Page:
In October, Canadian handbag brand Nella Bella made an even greater case for the revolutions happening in app shopping, in retail and in real-time. The company participated in what is being called a "Canadian technological first," giving viewers at home the chance to use their iPhones to buy products featured on a men's fashion program through another new app called SeeLoveBuy. During an episode, viewers were able to instantly access detailed product information and pictures, offering instant purchasing options of any product featured during a ten-minute segment.
"Smartphones are more than a fad," echoes Houle. "Essentially, Canadians love shopping on mobile - by 2014, more searches will likely be done on mobile than on the web. It is also an enabler to social shopping, by giving you access to your network for recommendations on the go." And this mentality seems to be trending. Two weeks ago, a North Carolina company launched Stucck in beta, a Facebook application extension designed to help you get feedback on impending purchases that will bring this niche marketing category full circle. It's no longer a matter of bringing a friend along, or even posting a picture on your wall to see who'll chime in on the potential purchase. Now, there's an app for that. "We believe that these trends will only increase over time considering the convenience and speed smartphones provide consumers especially when it comes to shopping and deal searching," adds Houle on the social shopping aspect of the app attack.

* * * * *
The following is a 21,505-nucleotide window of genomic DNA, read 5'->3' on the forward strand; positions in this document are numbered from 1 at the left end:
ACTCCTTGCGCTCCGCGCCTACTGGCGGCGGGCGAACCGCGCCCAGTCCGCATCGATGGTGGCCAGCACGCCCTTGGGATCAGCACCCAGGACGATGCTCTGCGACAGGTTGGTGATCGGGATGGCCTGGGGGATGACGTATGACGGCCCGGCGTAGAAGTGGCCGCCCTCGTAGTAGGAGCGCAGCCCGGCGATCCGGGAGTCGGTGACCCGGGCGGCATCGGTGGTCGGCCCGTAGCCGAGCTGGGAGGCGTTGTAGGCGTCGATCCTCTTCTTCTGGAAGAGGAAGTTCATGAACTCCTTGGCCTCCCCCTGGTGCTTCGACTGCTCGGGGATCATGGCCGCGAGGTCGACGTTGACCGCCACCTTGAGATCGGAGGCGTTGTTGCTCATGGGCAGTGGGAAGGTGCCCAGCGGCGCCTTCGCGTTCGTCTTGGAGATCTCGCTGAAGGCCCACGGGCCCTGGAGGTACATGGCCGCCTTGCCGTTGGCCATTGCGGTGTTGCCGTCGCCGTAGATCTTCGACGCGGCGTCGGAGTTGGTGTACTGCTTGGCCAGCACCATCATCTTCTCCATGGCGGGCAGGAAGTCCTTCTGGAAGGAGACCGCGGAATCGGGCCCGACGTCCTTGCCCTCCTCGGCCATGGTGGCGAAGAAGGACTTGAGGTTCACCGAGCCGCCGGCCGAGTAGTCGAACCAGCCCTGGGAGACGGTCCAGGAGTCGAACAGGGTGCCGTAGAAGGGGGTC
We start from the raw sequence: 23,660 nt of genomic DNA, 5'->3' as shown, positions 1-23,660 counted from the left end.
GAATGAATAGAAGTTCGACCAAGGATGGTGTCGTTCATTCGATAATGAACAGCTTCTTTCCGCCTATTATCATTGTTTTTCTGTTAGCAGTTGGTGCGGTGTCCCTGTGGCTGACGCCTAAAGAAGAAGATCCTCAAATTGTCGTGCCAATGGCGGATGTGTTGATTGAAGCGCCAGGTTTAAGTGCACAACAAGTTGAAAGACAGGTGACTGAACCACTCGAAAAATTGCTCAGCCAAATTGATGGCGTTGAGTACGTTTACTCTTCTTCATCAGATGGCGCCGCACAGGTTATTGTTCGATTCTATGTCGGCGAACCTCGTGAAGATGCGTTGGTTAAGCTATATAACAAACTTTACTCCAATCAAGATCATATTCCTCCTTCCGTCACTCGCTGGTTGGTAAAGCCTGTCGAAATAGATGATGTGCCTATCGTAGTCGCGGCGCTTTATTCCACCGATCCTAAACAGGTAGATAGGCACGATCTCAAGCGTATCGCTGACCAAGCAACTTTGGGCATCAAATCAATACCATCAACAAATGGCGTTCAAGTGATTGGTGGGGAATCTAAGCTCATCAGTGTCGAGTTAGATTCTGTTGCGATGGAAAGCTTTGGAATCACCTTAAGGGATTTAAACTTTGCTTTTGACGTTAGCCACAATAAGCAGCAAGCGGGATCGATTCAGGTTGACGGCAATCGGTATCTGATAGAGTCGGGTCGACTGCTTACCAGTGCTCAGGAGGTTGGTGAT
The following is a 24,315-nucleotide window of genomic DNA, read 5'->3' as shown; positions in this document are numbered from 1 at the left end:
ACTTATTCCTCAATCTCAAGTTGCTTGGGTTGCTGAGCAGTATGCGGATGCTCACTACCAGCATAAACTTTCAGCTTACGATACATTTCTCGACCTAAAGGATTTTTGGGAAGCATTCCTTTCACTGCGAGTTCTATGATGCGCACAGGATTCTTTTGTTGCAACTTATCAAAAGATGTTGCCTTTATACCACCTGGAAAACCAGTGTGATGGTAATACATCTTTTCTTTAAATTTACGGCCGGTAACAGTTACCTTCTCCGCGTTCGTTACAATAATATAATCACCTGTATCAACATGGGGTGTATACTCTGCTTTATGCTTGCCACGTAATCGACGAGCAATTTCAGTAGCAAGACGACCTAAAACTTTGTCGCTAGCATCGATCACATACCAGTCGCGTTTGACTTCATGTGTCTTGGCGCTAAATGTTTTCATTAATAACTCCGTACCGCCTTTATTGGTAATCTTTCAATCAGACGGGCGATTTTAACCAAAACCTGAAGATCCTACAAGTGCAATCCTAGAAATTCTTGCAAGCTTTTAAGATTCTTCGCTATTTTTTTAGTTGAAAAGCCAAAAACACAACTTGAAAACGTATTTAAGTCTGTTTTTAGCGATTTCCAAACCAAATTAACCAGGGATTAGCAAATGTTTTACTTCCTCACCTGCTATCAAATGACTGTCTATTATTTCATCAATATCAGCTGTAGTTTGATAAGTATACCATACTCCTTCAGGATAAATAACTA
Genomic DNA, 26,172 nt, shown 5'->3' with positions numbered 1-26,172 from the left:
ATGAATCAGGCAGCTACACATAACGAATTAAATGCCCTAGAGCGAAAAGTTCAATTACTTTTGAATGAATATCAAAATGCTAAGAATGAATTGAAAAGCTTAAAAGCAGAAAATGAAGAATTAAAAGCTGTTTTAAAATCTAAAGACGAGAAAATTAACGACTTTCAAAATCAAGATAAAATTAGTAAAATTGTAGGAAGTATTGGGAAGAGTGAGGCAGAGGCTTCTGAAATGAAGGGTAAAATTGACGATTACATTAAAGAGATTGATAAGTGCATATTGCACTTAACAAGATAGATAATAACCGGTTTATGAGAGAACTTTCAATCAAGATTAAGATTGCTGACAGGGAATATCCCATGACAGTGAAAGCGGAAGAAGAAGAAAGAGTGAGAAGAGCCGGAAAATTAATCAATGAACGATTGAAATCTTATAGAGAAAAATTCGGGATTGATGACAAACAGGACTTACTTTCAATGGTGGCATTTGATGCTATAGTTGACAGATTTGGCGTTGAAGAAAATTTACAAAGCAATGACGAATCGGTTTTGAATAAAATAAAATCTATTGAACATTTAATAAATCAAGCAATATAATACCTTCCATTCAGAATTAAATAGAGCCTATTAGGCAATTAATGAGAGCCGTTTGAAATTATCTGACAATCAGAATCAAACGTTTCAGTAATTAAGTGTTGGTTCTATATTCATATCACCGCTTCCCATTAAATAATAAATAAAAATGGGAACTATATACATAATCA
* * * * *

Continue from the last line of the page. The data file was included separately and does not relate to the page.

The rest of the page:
Crowd outside of a Urban Outfitters on
(Source: Hollywood Gossip).
So what's the attitude towards these apps, especially with the onset of the globe's biggest retail season? In a recently-published holiday survey from Deloitte, six out of 10 shoppers will check or compare prices specifically while in a store, and one-third will seek discounts, coupons and sale information from their phones while shopping in a retail store this season. Yes, it appears that the revolution of app-meets-discount shopping is, in fact, spreading at a rapid, viral pace. That's good news, right? In all ways money, economists will think so. Early reports from Europe - the first to come out by this deadline - point to sales figures so high that headlines are reading, "What recession?" with online sales up by as much as 20 per cent globally.
Now pair these innovative, novel, price-conscious shopping tools and mindsets with the bizarre actions of this year's Black Friday stories from all over - hello, Urban Outfitters and the $2 waffle iron crowd at Walmart - and I can't decide if one rise in incidence is a direct result of the other. The tools of discounting-on-the-go are the truest future there is for a consumer-driven economy - and the people (a.k.a. the power) behind it. I mean, it's only fair to expect that the more tools we give people to control and benefit from their shopping experiences, the more they'll do it. But don't they say that with great power comes great responsibility? I'm honestly not sure what the next next frontier is, but let's not start any more riots.